The phenomenon of a suspended paper wall removed beyond the real wall, would be exhibited, could we fix the binocular centre on a point beyond the wall, so as to unite the flowers as before. The opacity of the wall does not permit this, but we may make the same experiment by looking through transparent patterns cut out of paper, or metal, or a particular kind of trellis work, or windows with small lozenges; but the readiest pattern is the cane bottom of a chair placed upon a table, the height of the eye, with the cane bottom in a vertical plane. If the observer, pressing his two hands against the cane bottom, directs his optic axes to a point beyond the chair, or doubles the picture of the cane bottom till he unites the open patterns, as he formerly did the flowers, he will then see the cane bottom suspended in front of the real cane bottom upon which his hands press, and which is absolutely invisible. He actually feels what he does not see, and sees what he does not feel. If he feels the real cane bottom all over, with the palms of his hands, the result will be the same.
Illusions from the Union of Similar Pictures.
No knowledge derived from touch, no measurement of real distances, no actual demonstration from previous or subsequent vision, that there is a real body which his hands touch, and nothing at all where he sees it, can remove or even shake the infallible conviction of the sense of sight, that the cane bottom is where he sees it, and at the distance at which he sees it.
In the body of his paper, Sir David Brewster states it as a remarkable circumstance, that no examples have been recorded of false estimates of the distance of near objects, in consequence of the accidental binocular union of similar images; but after his paper had been read, the two following interesting cases, given in an appendix, were communicated to him :
"A gentleman who had taken too much wine saw, when in a papered room, the wall suspended near him in the air." "Some years ago," says Dr. Christison, in a letter to the author, "when I resided in a house, where several rooms are papered, with rather formally recurring patterns, and one, in particular, with stars only, I used, occasionally, to be much plagued with the wall suddenly standing out upon me, and waving, as you describe, with the movements of the head. I was sensible that the cause was an error as to the point of union of the visual axes of the two eyes; but I remember it sometimes cost me a considerable effort to rectify the error; and I found that the best way was to increase still more the deviation in the first instance. As this accident occurred most frequently while I was recovering from a severe attack of fever, I thought my nearsighted eyes were threatened with some new mischief; and this opinion was justified in finding, that after removal to my present house, -where, however, the papers have no very formal patterns-no such occurrence has ever taken place. The reason is now easily understood from your researches."-Edin. Trans. vol. xv. p. 675.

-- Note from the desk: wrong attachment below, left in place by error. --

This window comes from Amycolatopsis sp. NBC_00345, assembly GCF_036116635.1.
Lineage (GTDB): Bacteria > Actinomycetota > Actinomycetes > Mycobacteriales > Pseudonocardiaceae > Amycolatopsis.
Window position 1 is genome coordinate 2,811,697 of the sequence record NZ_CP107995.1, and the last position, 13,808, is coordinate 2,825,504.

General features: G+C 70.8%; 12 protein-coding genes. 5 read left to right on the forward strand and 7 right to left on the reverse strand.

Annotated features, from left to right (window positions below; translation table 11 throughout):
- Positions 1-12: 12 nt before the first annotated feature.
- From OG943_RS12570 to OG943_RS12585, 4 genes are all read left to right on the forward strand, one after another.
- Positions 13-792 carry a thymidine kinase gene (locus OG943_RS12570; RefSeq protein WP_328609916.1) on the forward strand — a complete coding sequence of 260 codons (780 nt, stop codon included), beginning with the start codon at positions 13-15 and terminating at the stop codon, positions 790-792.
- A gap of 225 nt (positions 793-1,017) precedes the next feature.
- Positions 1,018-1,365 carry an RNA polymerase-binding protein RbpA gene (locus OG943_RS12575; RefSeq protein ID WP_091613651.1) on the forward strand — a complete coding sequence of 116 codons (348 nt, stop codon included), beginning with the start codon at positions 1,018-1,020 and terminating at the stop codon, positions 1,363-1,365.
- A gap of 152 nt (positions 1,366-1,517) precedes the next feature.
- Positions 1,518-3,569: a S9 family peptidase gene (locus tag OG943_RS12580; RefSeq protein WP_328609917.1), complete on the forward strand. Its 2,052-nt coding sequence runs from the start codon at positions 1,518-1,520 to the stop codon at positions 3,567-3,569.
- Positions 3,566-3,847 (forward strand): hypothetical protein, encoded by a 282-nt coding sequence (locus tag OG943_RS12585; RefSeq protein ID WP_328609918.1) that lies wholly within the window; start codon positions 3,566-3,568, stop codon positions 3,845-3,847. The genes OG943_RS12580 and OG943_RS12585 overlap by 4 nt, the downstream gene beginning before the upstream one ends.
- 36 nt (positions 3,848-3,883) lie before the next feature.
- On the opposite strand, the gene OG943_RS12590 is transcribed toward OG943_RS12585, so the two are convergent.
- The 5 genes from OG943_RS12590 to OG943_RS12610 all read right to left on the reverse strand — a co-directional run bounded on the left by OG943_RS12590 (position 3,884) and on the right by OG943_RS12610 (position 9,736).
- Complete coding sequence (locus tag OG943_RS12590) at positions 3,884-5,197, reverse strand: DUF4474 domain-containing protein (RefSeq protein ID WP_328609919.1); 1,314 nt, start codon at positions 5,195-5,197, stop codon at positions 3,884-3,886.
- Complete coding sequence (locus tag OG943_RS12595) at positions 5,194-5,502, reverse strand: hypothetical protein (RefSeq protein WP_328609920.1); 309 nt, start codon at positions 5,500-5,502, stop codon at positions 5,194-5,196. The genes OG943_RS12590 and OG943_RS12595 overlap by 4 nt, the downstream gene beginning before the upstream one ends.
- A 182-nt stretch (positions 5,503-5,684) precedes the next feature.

From this department of binocular vision some practical results may be deduced. In the decoration of apartments, both private and public, and in the dresses both of males and females, patterns, consisting of the regular recurrence of small figures, or of narrow stripes, at short distances, should be carefully avoided; and when it is deemed necessary to adopt some regularly recurring figure, they should be placed at such a distance that the two nearest could not be readily united by the convergency of the optical axes. When the patterns consist of small squares, as in the plaid dresses now so common, the observer cannot avoid uniting some of these squares, and thus causing a portion of the dress, and consequently of the part which it covers, to bulge out beyond its proper place. In such cases the eyes are distracted by the sight, and actually suffer pain in the vision of surfaces so unnecessarily subdivided.
Hitherto we have studied the union of dissimilar and similar